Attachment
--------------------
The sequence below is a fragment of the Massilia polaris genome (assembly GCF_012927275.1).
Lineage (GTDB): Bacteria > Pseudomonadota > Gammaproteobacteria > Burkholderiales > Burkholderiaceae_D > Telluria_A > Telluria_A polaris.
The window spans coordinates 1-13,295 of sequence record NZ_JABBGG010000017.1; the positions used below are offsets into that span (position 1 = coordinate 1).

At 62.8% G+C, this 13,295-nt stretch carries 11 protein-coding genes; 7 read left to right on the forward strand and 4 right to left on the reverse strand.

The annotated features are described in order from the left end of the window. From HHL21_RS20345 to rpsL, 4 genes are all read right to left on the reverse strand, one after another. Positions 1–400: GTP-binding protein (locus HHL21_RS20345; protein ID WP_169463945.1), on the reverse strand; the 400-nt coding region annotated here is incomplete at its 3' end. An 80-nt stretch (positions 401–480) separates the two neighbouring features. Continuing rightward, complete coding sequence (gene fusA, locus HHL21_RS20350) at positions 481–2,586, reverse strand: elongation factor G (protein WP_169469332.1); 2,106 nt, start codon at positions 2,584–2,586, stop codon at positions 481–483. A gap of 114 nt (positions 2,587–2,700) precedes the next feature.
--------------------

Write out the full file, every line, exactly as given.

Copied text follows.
The sequence below is a fragment of the Massilia polaris genome (assembly GCF_012927275.1).
Lineage (GTDB): Bacteria > Pseudomonadota > Gammaproteobacteria > Burkholderiales > Burkholderiaceae_D > Telluria_A > Telluria_A polaris.
The window spans coordinates 1-13,295 of sequence record NZ_JABBGG010000017.1; the positions used below are offsets into that span (position 1 = coordinate 1).

At 62.8% G+C, this 13,295-nt stretch carries 11 protein-coding genes; 7 read left to right on the forward strand and 4 right to left on the reverse strand.

The annotated features are described in order from the left end of the window. From HHL21_RS20345 to rpsL, 4 genes are all read right to left on the reverse strand, one after another. Positions 1–400: GTP-binding protein (locus HHL21_RS20345; protein ID WP_169463945.1), on the reverse strand; the 400-nt coding region annotated here is incomplete at its 3' end. An 80-nt stretch (positions 401–480) separates the two neighbouring features. Continuing rightward, complete coding sequence (gene fusA, locus HHL21_RS20350) at positions 481–2,586, reverse strand: elongation factor G (protein WP_169469332.1); 2,106 nt, start codon at positions 2,584–2,586, stop codon at positions 481–483. A gap of 114 nt (positions 2,587–2,700) precedes the next feature.